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  1. The Staggers
6 January 2023

Andrew Tate is answering a question we won’t attempt to

What is it to be a “good man” today?

By Richard Reeves

The news that Andrew Tate has been arrested on suspicion of human trafficking, rape and organised crime was met by many over-40s with a blank: “Who is Andrew Tate?” People learning about him for the first time can be shocked to discover he is one of the most famous men in the world.

If you spend your time reading mainstream publications and listening to or watching the BBC, you are likely to have been blissfully unaware of Tate’s existence. But if you spend your time on TikTok, or scrolling through YouTube shorts, you certainly do know who he is. As a member of the generic breed of “internet personality”, Tate’s fame rests less on his previous career as a kick-boxer or his appearance on Big Brother than on his outlandish and misogynistic statements on masculinity.

Tate has mastered the algorithm for short-form video content. He knows that transgressive content sells. He knows that being hated is just as important as being loved (and that the haters and fans fuel each other). Tate’s videos are slick, provocative, sometimes funny and always watchable. His father, Emory Tate, was a brilliant chess player, an American International Master. Andrew is brilliant at the game of internet fame.

Before he was kicked off the main social media platforms (he’s back on Twitter now, with 4.3 million followers), Tate had become a well-known figure, among younger men and boys especially. His videos racked up more than 12 billion views on TikTok. In a survey of 14,500 American teenagers conducted in August and September 2022, Tate was ranked the most important influencer followed by Emma Chamberlain, Kanye West, MrBeast, and Dwayne “the Rock” Johnson. Tate was the third most-searched person online in 2022, after Queen Elizabeth II and Donald Trump.

To say that he has reactionary views about the role of men and women would be an understatement. In some of his videos, women are referred to as “bitches”. He believes that wives become the property of their husbands. Tate also plays into the idea that the world is being controlled by evil forces, using the analogy of The Matrix, a popular trope in the red-pill “manosphere” of online misogynists. After his arrest Tate tweeted simply: “The Matrix sent their agents.”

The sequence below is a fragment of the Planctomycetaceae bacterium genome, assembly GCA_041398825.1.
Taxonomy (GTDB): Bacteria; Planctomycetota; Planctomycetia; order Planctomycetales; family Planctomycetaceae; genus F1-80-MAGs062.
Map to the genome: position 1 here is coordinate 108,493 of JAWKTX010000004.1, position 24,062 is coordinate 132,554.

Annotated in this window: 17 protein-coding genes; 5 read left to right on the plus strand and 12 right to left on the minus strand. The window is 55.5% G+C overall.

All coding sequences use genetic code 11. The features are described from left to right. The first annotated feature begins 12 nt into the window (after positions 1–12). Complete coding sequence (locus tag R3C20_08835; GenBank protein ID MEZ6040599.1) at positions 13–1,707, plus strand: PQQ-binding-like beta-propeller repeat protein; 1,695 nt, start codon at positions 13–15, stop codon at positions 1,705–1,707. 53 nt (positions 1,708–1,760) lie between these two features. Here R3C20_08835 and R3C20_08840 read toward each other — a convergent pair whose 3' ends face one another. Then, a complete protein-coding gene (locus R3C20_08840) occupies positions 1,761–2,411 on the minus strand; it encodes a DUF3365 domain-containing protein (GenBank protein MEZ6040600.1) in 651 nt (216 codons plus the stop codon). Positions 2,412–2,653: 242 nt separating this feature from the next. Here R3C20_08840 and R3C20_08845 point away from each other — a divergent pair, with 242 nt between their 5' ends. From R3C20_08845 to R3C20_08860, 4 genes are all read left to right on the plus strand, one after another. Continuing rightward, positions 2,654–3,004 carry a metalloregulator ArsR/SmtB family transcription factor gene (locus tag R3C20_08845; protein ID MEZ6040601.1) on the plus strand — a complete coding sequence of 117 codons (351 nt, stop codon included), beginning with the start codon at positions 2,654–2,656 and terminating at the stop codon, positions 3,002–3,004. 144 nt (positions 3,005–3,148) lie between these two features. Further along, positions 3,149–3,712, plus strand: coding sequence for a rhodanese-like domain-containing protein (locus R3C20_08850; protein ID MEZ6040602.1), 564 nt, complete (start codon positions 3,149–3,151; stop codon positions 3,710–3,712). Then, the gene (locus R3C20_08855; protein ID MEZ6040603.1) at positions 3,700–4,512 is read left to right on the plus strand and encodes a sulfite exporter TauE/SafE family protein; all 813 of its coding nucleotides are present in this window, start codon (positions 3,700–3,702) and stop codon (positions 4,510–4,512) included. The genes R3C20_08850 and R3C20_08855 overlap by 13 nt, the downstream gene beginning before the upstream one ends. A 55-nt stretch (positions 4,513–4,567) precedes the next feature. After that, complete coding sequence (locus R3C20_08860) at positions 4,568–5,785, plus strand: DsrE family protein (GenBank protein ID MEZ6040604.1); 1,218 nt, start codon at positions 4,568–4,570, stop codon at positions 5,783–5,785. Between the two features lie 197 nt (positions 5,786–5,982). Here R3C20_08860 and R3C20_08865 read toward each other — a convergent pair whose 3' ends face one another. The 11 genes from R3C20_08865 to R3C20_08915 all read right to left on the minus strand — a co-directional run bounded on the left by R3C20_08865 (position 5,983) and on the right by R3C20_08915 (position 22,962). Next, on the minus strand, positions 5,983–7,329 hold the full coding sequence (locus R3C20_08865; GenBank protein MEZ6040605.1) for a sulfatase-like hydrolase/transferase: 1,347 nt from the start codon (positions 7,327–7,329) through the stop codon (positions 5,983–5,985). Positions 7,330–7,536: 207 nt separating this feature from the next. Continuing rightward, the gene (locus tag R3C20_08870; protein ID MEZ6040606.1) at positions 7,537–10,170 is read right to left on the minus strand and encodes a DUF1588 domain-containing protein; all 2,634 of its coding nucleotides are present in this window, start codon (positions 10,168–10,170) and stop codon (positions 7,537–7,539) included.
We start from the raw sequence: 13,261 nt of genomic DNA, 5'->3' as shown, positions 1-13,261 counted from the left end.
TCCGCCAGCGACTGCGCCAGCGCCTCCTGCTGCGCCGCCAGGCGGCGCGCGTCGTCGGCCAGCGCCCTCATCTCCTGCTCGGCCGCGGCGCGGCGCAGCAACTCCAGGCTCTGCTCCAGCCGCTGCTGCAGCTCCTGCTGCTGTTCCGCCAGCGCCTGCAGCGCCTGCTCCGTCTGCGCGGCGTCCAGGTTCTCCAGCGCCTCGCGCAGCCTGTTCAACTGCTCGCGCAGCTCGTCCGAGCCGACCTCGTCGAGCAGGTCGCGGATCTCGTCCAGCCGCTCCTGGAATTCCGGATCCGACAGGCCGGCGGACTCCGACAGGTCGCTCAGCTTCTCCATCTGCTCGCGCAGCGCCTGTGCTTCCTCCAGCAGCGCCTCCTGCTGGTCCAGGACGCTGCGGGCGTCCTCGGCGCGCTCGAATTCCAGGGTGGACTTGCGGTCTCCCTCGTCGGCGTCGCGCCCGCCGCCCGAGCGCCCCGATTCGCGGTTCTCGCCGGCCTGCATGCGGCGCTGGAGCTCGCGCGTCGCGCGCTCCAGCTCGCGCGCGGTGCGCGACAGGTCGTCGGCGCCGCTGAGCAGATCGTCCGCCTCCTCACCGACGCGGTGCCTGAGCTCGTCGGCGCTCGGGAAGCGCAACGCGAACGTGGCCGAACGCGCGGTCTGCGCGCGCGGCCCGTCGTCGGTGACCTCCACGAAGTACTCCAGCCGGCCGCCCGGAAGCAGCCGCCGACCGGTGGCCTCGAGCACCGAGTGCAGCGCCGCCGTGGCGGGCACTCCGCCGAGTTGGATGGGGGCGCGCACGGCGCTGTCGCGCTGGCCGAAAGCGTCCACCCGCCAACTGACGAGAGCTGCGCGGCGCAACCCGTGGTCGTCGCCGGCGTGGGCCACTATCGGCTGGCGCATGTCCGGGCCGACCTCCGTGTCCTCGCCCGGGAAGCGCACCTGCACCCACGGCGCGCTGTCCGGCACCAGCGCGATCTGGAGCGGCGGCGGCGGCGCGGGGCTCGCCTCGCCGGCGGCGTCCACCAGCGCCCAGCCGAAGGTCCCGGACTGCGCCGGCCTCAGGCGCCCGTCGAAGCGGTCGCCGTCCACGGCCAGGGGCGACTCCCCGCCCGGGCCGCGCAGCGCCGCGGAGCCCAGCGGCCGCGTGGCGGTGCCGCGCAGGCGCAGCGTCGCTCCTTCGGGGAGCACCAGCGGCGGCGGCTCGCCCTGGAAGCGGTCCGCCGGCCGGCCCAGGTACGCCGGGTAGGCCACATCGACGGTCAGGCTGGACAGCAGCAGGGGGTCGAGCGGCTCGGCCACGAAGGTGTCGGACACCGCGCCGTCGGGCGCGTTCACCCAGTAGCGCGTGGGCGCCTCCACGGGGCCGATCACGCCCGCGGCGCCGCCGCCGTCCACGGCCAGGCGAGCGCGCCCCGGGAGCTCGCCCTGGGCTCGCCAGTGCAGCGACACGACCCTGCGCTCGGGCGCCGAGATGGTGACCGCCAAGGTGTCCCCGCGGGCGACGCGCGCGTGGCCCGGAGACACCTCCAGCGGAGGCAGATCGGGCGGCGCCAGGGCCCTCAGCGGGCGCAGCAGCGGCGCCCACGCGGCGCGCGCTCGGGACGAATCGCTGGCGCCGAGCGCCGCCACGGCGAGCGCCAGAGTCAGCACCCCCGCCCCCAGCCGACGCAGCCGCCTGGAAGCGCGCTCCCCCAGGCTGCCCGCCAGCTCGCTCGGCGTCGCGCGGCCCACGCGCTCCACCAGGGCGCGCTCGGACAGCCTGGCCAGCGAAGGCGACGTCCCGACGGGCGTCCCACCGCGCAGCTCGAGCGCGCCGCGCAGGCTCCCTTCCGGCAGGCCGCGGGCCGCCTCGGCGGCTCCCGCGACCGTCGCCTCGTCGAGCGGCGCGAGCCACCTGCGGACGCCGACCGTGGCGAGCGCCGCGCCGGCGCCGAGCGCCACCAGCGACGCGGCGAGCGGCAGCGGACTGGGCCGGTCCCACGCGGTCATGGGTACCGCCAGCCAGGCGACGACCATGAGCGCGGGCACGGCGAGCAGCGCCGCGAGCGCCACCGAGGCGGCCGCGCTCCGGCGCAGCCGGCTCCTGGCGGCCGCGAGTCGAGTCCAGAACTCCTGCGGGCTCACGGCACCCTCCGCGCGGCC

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But the most important question about Tate is why he has acquired such a huge following. (As I write this, his Matrix agents tweet had one million likes.) Most of his audience is unlikely to buy into his most extreme comments, and the hard fact is that a lot of what he says is true and sensible, and not said often enough. Here is part of his message to young men, for example, as expressed to the Fox News host Tucker Carlson: “I think that men’s issues are largely overlooked. The people in charge of the world pretend to care, but when somebody who’s championing men’s issues like myself comes forward and finally manages to garner huge percentiles of the public support I’m silenced. So they’re not really interested in men’s issues and there’s a lot of young men growing up today that feel very disaffected, they feel invisible. . . I basically just say to men: look, it’s a very hard life. You’re gonna need to get up, work hard, go to the gym… get yourself a strong network of brothers… Don’t tolerate men who just smoke drugs and play video games or men who are disloyal or dishonest.”

He’s not wrong. The failure of mainstream institutions, including governments, the media, philanthropy and academia to acknowledge and tackle the real problems facing many boys and men has created a vacuum in our politics and in our culture. This is a vacuum that populist politicians like Donald Trump can fill at the ballot box. And it is a vacuum that internet performers like Tate can fill online. It is tempting to simply de-platform men like Tate, and cut off the supply of this kind of content, but the deeper challenge is to reduce the demand. Millions of boys and men are desperate for help answering the question of what it means to be a good man today. If we don’t like Tate’s answer, we need a better one ourselves.

[See also: Richard Reeves: “We have to rescript masculinity”]

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